At thatpoint, the Transit Authority hired William Bratton to head the transit police, and the second stage of the reclamation of the subway system began. Bratton was, like Gunn, a disciple of Broken Windows. With felonies on the subway system at an all-time high, Bratton decided to crack down on fare-beating. He believed that, like graffiti, fare-beating could be a signal, a small expression of disorder that invited much more serious crimes. Bratton turned the transit police into an organisation focused on the smallest infractions, on the details of life underground.

The positive effect on both the subway from the approaches of Gunn and Bratton were remarkable. After the election of Rudolph Giuliani as mayor of New York in 1994, Bratton was appointed head of the New York City Police Department, and he applied the same strategies to the city at large. When crime began to fall in the city, as quickly and dramatically as it had in the subways, Bratton and Giuliani pointed to the same cause. Minor, seemingly insignificant quality-of-life crimes, they said, were the tipping points for violent crime.

This is got me thinking this week.  That is, the small, immediate things do matter. So when we ask the students to look tidy, or be punctual to class or pick up litter, we are not simply asking them to accord to a set of arbitrary requests. Rather, it is a recognition thatthe undertaking of such requests and responsibilities contribute ina meaningful manner to a broader culture and set of behaviours, attitudes and values which are aligned with the mission of our College. It is being part of society. It is Living the Mission.

Evaluation 2017: Part One

27 Nov

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Sometimes as we reflect on the end of year I get the feeling of wanting to jump out of a moving car. Sometimes you have to be outside the journey to reflect on it. I have been reflecting on a host of issues as we evaluate annual goals and head towards 2018.

Bridge the Gap
Our HOF Inquiry taught us a great deal around this. It’s time to bridge this gap. It’s so easy for those who “want change” to keep pursuing a change agenda without having an understanding of what this feels like in the classroom. The next, new thing is just too alluring for some who do not take the time to understand current realities and demands on teachers. I am a firm advocate for change, but I also believe that major change needs to be managed, supported, and phrased appropriately. The pace at which change is adopted in schools and the potential for groupthink around change management that requires greater procedural mindfulness should become a significant management focus in schools.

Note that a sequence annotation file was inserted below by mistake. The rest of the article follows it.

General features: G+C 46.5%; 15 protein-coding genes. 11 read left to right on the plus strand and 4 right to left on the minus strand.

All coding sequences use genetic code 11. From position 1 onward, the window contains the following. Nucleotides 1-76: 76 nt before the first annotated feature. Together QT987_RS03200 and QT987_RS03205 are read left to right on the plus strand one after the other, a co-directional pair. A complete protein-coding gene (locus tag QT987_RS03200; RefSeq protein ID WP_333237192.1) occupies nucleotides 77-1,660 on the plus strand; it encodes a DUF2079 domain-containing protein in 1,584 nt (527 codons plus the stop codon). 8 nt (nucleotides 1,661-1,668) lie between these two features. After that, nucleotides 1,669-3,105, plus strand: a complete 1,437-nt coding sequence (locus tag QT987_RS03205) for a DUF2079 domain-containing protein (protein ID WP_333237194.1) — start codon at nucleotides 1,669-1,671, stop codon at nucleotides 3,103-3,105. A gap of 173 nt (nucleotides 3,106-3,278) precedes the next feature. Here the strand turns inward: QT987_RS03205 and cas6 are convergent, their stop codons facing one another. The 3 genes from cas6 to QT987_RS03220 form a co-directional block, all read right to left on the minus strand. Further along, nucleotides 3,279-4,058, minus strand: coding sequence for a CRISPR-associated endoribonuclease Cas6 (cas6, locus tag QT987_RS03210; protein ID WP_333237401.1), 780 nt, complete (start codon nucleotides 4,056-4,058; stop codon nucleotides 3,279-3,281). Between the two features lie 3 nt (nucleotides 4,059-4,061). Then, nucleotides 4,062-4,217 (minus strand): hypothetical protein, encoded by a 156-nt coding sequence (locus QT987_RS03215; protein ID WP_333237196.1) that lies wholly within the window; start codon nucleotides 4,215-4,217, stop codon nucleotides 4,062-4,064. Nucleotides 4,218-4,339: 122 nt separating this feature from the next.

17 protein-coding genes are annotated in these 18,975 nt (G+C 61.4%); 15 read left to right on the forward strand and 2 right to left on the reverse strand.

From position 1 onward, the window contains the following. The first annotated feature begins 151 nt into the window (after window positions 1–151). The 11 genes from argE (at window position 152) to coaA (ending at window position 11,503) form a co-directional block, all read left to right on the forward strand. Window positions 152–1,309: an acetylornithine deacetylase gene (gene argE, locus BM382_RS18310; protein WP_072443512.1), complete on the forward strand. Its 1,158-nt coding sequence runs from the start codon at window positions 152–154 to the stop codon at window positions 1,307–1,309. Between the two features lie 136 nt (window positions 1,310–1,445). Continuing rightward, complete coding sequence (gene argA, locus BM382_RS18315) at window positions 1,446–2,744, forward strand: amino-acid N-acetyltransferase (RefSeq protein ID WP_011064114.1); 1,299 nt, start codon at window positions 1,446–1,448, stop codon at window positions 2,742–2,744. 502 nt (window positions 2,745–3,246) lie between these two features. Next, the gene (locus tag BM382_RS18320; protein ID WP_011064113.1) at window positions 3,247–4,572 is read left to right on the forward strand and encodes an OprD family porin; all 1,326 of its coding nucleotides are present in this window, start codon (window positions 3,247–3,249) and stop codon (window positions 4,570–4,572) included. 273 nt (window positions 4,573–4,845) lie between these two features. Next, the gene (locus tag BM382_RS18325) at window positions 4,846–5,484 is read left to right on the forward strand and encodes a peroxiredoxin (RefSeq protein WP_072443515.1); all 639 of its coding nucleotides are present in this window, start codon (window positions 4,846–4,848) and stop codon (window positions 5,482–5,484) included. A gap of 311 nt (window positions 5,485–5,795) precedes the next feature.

Set Clear Personal Guidelines around Our Technology Use
I generally find that technology saves me a lot of time at work. Many issues that used to require meetings can be dealt with through an efficient email. But as a recent BBC report has found, we lack discipline when we use email and tend to use it selfishly: “People dump tasks into each other’s inboxes without thinking about whether they are being considerate.”   It is all about our outlook and our self-discipline … it’s not about the technology.

Demand That Meetings Have a Purpose and Are Run Efficiently
We have all been invited to meetings with no clear purpose, agenda, outcome or value. Meetings should be carefully planned, tightly run, and participants should not only understand the purpose and outcome, they should participate. Scheduled meetings should be cancelled if the agenda is not pressing.

School Leaders Must Take Responsibility For Managing the Pace

Mindfulness needs to start and be modelled from the top. In their book, The Mindful Leader, Brown and Olson make the point that reflective practice is something that many leaders are simply not good at: “Although many of us are charged with leading learning organizations, and learning theory describes the importance of reflection for consolidation and scaffolding the next level of insights, in education we tend not to create pauses for thinking and feeling in our learning and leading, or do so only superficially.”

We need to remind ourselves and our students that being healthy and happy is the key to learning effectively. We need to breathe. We need to stop doing the things we have always done because we have always done them. We need to grade less. We need to collaborate more. We need to scrap excessive content and engage in stimulating, creative learning that places us in the zone, in our element. We need to alter the conception of success as someone who spends all day in the office to the individual who works smartly and leaves the office or classroom with enough time to do something that sustains a personal passion. We need to breathe. We have choices.

I have been thinking a great deal about this quote:

“If you get the culture right in the school … then everything grows and takes care of itself.”